• Dollar returns to safe haven status: Perhaps the changes in correlations were temporary. The dollar not only returns to a safe haven currency, but it can quickly return to rise when stocks fall and when doubts over the whole world return.
  • China slows: The unofficial HSBC Flash Manufacturing PMI dropped deeper in contraction zone to 48.1 points. Many find Chinese figures hard to believe, yet HSBC”s number and comments from Australia’s BHP regarding lower demand from the economic giant are taken more seriously. Fresh figures showed more drops in real estate prices in the economic giant. Shifting from an export based economy to domestic consumption isn’t easy, and this has an effect on the global economy.
  • FOMC Split: The FOMC left policy unchanged, as expected. This strengthened the US dollar significantly and triggered a dollar storm. The statement included an acknowledgement of higher oil prices and a more upbeat wording regarding employment, such as “the unemployment  rate has declined notably”. What’s next? Several FOMC members have spoke lately and each one has his own message. Some want to exit soon, while others are still considering QE3. Bernanke leans towards the dovish camp, but the prospects of QE3 still remain low. Apart from employment, also housing is an area of concern to the Fed. We will get some data today.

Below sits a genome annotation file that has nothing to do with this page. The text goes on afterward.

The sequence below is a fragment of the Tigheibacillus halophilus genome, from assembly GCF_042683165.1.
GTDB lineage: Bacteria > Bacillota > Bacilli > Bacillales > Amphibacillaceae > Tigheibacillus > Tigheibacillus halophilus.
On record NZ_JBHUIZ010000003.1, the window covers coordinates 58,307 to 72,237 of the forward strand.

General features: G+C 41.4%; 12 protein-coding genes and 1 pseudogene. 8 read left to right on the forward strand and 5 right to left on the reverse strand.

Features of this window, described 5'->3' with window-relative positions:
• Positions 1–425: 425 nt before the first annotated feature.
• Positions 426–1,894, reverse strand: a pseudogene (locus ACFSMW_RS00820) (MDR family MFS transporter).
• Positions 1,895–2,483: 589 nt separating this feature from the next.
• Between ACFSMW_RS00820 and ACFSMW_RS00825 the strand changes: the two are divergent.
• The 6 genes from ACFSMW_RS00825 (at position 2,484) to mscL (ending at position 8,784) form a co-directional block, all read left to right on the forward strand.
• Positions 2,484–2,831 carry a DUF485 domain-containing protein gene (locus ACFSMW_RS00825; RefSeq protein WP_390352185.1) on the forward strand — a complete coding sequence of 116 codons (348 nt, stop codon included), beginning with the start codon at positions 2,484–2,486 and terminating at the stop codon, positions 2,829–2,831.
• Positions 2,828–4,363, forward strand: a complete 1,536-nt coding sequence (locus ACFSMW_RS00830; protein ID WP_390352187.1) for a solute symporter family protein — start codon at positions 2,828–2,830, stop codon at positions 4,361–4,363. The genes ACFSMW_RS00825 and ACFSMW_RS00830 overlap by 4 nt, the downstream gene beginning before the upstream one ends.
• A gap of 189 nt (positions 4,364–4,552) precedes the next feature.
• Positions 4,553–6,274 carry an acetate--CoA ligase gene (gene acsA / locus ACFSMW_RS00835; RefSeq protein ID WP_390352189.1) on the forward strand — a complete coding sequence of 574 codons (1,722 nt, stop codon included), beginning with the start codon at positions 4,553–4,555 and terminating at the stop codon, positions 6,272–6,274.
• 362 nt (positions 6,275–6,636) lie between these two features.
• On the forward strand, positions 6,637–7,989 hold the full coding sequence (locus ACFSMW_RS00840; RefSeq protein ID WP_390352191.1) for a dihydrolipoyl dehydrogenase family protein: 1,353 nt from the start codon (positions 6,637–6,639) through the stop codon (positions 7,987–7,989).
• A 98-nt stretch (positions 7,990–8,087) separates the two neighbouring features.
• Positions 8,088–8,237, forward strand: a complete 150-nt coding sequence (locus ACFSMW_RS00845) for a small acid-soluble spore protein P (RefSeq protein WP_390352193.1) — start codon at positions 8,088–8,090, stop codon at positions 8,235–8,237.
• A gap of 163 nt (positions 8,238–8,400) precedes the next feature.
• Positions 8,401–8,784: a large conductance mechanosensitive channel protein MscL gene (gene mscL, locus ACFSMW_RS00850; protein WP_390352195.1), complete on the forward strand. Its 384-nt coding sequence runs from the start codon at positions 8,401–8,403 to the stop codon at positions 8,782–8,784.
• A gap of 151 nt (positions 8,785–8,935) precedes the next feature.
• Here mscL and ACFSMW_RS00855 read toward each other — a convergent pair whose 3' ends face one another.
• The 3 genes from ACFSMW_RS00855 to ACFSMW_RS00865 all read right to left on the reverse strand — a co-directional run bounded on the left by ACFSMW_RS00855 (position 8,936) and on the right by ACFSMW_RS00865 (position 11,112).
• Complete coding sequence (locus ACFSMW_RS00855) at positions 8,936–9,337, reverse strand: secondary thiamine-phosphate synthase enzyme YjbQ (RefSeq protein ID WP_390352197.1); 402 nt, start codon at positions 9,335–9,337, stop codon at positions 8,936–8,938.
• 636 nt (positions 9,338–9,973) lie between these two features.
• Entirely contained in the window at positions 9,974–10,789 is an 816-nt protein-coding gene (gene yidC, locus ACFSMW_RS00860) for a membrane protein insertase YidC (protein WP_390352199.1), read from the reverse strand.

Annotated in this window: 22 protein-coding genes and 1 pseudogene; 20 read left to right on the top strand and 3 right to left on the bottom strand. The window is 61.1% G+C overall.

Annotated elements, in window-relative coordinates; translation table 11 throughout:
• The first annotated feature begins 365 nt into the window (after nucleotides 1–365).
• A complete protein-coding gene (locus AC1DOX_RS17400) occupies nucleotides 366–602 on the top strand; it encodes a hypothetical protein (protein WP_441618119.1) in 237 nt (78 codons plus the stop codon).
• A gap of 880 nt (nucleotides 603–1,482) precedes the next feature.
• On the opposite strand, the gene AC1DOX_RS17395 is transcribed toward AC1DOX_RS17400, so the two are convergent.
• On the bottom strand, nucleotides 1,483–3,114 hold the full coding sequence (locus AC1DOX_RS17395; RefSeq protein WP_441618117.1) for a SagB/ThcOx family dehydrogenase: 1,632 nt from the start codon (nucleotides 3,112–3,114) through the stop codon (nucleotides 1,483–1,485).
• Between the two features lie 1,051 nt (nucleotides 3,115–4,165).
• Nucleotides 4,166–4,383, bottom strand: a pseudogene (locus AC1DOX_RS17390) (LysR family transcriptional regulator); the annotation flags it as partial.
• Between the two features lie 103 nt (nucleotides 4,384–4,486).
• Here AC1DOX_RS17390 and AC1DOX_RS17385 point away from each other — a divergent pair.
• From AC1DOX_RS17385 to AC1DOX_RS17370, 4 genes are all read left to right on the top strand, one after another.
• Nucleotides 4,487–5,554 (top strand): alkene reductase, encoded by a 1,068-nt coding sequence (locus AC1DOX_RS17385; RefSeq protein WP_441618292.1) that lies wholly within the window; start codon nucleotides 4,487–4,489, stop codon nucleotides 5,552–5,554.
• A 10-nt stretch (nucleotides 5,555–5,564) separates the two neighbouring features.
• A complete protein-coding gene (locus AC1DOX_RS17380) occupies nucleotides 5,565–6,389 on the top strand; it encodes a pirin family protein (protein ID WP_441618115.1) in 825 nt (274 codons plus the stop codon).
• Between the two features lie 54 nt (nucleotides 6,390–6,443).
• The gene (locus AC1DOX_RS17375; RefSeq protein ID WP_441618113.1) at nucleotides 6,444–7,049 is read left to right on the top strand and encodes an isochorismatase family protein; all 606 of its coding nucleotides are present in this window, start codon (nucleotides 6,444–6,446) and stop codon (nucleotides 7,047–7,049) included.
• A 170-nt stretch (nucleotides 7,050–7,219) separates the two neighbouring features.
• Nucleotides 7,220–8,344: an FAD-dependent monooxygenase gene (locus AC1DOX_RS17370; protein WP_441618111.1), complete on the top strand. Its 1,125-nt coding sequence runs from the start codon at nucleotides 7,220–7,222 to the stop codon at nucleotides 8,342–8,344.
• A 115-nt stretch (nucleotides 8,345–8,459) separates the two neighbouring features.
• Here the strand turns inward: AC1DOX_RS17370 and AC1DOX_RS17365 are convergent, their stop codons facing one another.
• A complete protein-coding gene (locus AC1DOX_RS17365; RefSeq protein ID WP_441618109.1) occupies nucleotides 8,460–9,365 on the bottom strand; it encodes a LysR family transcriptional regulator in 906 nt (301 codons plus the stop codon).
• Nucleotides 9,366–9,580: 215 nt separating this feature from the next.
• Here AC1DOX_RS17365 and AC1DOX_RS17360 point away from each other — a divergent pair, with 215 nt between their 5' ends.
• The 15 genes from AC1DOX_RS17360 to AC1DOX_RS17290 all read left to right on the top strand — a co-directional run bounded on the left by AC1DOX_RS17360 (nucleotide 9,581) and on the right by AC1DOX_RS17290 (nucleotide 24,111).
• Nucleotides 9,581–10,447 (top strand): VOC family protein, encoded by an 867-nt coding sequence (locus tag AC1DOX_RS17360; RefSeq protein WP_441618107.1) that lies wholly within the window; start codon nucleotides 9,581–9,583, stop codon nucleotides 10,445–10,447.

• Greece pays its debtMarch 20th was the dreaded day of Greek bond repayment. After the IMF joined the Eurogroup and gave the final approval to the second Greek bailout, Greece paid the money, mostly to the ECB. A fresh troika reports see Greece missing 2013 targets already, with more austerity needed after the elections. A projection from the Bank of Greece sees deep recession and a third bailout is certainly an option. Nevertheless, the situation is now calm around Greece.